What types of deals and/or cases do you work on?
Antitrust can come into play in front of government agencies or courts. Unlike many other firms, at Cleary Gottlieb we don’t have separate teams of “antitrust lawyers” and “litigators”—all of our antitrust lawyers are litigators. We are always thinking about building a record to defend our clients in court—even when we are in front of government agencies, we have to be ready to challenge their decisions if they are not in our client’s favor—and that makes us more effective advocates. We also get a huge diversity of experiences, both in the range of industries involved and the type of matter—whether it be in the context of a transaction, litigation, or government investigation.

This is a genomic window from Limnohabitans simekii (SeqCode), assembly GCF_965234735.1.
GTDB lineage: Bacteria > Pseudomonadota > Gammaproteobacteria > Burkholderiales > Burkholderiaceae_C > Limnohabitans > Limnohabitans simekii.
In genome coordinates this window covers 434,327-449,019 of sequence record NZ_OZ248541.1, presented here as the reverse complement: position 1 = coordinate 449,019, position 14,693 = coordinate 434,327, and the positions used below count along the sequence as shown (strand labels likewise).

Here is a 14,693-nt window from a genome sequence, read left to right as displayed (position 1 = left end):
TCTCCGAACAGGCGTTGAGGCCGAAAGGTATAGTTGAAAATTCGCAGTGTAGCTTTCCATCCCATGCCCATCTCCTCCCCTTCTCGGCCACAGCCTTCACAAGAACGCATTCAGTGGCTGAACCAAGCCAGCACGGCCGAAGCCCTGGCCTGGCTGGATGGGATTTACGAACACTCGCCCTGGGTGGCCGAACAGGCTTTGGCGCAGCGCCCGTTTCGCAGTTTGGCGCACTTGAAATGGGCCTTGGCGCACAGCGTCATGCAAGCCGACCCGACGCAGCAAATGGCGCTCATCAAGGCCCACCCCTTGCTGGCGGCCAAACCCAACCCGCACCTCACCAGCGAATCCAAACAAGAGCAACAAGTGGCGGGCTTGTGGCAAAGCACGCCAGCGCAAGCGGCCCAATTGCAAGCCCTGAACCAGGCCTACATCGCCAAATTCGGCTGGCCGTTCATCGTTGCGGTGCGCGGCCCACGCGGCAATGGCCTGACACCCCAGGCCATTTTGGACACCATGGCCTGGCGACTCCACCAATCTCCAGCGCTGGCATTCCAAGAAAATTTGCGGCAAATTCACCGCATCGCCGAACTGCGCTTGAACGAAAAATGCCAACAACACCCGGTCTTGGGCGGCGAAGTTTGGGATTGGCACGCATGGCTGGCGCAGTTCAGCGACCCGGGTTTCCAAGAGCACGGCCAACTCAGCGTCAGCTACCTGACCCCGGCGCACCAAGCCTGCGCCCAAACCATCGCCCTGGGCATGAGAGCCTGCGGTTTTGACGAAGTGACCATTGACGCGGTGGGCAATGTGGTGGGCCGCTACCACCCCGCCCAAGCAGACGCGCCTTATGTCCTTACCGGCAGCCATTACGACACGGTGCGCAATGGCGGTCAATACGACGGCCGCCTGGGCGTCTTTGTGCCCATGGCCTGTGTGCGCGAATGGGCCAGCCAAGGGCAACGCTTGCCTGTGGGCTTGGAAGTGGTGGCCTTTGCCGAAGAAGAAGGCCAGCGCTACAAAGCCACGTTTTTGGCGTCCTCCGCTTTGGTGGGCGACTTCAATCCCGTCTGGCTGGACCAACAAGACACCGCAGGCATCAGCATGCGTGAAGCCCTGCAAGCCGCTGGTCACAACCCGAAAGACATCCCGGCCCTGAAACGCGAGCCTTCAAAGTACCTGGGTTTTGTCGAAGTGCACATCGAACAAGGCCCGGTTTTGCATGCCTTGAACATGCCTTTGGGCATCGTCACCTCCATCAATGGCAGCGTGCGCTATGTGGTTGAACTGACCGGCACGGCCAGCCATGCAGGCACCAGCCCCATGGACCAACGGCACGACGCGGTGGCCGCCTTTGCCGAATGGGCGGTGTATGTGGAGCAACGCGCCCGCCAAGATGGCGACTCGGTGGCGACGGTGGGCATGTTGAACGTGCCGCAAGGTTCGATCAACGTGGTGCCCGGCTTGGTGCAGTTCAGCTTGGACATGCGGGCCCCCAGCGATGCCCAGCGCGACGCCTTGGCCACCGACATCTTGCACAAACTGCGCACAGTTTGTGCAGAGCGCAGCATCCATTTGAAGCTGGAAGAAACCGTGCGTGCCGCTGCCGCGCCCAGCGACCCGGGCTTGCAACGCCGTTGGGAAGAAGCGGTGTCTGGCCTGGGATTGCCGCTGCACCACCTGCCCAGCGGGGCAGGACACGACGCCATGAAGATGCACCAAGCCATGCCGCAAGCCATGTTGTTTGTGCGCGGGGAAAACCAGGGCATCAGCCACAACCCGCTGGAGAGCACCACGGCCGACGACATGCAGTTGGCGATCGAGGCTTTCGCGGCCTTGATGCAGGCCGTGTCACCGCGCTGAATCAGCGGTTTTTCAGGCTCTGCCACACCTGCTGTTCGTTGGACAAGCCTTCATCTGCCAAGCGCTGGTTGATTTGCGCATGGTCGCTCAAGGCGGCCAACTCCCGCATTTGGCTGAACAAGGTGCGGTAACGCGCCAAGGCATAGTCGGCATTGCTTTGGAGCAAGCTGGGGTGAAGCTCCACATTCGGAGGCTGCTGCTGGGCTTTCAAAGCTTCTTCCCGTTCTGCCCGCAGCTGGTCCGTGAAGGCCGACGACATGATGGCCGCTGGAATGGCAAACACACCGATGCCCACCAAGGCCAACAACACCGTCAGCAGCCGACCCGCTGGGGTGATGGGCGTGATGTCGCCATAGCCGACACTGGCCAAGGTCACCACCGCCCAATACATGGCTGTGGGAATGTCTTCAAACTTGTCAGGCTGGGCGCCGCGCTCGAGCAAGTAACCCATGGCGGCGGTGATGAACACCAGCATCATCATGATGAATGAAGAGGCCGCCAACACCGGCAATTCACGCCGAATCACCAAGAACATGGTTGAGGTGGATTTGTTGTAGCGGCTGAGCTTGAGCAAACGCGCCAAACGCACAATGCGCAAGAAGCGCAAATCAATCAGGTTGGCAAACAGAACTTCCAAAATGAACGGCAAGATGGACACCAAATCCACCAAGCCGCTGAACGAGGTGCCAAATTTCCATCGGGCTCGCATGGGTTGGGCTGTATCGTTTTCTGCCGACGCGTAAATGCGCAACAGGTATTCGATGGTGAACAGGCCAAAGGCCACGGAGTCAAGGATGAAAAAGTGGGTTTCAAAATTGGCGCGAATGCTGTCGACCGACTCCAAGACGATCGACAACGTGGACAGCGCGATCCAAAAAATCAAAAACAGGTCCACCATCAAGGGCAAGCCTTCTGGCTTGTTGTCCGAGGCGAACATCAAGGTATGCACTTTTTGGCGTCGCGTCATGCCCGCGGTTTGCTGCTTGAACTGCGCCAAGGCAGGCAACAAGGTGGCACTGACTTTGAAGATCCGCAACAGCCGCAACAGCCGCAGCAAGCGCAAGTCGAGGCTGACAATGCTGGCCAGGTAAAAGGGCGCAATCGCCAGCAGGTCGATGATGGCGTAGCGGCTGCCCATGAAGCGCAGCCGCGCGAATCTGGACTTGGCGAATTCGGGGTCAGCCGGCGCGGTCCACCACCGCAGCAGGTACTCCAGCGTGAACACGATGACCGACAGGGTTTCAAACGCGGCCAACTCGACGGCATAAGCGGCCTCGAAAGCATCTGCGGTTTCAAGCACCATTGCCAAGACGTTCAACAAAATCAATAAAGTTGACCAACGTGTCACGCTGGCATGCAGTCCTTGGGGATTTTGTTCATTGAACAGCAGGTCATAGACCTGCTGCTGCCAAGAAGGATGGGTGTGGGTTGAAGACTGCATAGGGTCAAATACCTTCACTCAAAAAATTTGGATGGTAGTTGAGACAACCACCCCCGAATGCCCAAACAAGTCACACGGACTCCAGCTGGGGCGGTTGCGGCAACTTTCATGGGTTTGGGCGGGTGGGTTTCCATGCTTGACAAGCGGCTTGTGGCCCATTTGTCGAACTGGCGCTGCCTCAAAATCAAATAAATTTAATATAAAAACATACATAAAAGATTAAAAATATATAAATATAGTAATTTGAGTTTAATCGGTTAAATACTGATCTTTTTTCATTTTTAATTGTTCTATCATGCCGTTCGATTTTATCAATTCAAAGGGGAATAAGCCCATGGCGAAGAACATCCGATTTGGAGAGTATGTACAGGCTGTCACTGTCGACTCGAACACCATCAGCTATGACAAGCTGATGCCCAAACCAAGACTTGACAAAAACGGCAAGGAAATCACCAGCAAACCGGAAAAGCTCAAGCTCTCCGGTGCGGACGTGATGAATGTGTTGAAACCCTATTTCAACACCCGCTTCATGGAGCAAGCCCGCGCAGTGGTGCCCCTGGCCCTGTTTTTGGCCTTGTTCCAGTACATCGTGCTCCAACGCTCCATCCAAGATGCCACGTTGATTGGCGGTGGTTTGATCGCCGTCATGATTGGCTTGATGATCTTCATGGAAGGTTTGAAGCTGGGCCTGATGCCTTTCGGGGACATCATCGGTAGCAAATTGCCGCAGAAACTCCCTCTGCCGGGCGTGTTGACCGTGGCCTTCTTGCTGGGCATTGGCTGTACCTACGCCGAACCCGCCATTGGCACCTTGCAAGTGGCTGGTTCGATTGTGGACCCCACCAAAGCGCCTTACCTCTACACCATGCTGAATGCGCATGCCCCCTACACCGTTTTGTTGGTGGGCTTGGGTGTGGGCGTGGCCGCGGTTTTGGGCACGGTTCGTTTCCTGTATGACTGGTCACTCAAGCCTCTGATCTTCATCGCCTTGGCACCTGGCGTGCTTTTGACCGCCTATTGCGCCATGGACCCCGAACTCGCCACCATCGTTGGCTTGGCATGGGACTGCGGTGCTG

A big part of my practice involves appearing before government agencies. Essentially, we’re persuading the government not to sue our clients and, if the government does, defending them in court. These investigations most frequently involve mergers—convincing the government that a proposed transaction won’t lead to higher prices, lower quality, or lower output. As I write this, I just finished securing antitrust approval for two software deals, one for GTCR involving competing vendor management systems for temporary workers, and one for Vista Equity Partners involving competing providers of event management software. Before that, I advocated before the FTC to win clearance of the sale of Electronic Funds Source (EFS) to WEX, two of the top three payment card systems for trucking companies. And that was on the heels of two cement deals in a row—a $4 billion deal between Italcementi and Heidelberg Cement and a €40 billion merger of equals between Lafarge and Holcim, which created the world’s largest construction materials company.